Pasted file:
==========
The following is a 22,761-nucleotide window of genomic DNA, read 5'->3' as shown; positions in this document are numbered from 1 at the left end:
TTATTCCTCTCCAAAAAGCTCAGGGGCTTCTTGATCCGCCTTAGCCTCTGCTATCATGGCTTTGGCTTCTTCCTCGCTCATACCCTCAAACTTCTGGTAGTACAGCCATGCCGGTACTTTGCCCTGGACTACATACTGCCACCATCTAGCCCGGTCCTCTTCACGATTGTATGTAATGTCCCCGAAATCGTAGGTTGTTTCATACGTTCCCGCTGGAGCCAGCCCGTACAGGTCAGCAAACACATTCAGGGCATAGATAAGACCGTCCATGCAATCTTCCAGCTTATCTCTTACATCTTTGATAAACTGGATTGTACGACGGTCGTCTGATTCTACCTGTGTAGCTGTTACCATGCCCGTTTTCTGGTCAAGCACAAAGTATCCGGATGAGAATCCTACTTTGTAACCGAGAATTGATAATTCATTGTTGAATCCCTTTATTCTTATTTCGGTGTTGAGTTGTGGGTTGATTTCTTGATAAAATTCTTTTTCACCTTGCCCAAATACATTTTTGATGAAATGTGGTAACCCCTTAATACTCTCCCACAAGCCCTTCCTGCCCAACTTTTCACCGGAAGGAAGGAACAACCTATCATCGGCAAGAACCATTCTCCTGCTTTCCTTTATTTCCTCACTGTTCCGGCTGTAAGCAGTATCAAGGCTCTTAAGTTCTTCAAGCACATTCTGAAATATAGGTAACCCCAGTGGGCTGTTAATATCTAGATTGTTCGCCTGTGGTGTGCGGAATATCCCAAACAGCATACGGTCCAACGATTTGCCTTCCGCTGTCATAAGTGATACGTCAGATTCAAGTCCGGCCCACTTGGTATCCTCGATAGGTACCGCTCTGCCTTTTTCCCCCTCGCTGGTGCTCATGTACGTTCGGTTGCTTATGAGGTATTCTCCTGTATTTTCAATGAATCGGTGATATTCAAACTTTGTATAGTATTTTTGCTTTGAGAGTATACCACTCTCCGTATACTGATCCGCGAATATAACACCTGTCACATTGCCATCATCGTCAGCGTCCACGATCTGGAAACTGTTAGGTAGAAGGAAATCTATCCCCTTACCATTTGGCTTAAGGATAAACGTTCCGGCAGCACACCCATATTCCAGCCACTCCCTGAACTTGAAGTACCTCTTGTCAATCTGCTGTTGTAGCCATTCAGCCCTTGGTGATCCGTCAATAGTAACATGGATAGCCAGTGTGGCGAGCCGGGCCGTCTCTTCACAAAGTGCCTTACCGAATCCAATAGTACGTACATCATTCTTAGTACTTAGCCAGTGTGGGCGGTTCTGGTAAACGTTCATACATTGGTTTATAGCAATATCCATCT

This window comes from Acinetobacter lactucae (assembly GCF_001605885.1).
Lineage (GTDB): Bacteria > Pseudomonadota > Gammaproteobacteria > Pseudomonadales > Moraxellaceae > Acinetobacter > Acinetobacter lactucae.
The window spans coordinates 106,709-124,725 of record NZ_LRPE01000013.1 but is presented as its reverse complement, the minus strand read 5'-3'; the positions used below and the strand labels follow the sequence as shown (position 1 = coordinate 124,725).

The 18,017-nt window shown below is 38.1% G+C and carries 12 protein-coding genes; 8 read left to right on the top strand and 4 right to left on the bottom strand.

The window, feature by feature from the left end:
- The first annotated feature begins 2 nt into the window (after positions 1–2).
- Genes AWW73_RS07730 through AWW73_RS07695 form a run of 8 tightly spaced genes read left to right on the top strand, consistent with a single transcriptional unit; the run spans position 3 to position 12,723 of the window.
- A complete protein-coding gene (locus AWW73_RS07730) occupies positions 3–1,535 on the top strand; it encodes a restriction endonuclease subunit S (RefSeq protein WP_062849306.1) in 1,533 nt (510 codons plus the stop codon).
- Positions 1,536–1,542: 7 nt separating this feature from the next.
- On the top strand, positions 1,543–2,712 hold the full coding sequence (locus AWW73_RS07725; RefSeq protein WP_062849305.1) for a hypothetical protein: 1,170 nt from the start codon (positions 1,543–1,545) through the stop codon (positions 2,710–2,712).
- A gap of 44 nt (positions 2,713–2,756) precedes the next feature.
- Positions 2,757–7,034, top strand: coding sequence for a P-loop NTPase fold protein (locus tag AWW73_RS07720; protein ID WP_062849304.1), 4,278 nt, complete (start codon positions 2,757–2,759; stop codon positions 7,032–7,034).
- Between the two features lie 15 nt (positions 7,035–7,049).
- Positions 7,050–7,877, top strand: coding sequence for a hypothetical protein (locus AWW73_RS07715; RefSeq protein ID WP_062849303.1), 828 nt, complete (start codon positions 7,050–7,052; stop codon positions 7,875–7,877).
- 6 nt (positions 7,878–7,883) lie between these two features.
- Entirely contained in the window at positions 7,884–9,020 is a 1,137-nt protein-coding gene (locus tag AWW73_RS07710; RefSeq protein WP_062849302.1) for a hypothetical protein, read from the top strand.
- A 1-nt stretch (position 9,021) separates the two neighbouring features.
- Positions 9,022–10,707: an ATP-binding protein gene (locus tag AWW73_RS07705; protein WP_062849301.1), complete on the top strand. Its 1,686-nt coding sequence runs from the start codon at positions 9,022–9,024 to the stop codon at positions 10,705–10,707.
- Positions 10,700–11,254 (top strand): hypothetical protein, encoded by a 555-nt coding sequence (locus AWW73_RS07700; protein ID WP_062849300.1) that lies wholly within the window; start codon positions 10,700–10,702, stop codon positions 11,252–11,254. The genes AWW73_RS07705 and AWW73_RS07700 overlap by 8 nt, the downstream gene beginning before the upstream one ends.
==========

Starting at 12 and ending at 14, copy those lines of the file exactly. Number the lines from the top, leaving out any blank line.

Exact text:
- On the top strand, positions 1,543–2,712 hold the full coding sequence (locus AWW73_RS07725; RefSeq protein WP_062849305.1) for a hypothetical protein: 1,170 nt from the start codon (positions 1,543–1,545) through the stop codon (positions 2,710–2,712).
- A gap of 44 nt (positions 2,713–2,756) precedes the next feature.
- Positions 2,757–7,034, top strand: coding sequence for a P-loop NTPase fold protein (locus tag AWW73_RS07720; protein ID WP_062849304.1), 4,278 nt, complete (start codon positions 2,757–2,759; stop codon positions 7,032–7,034).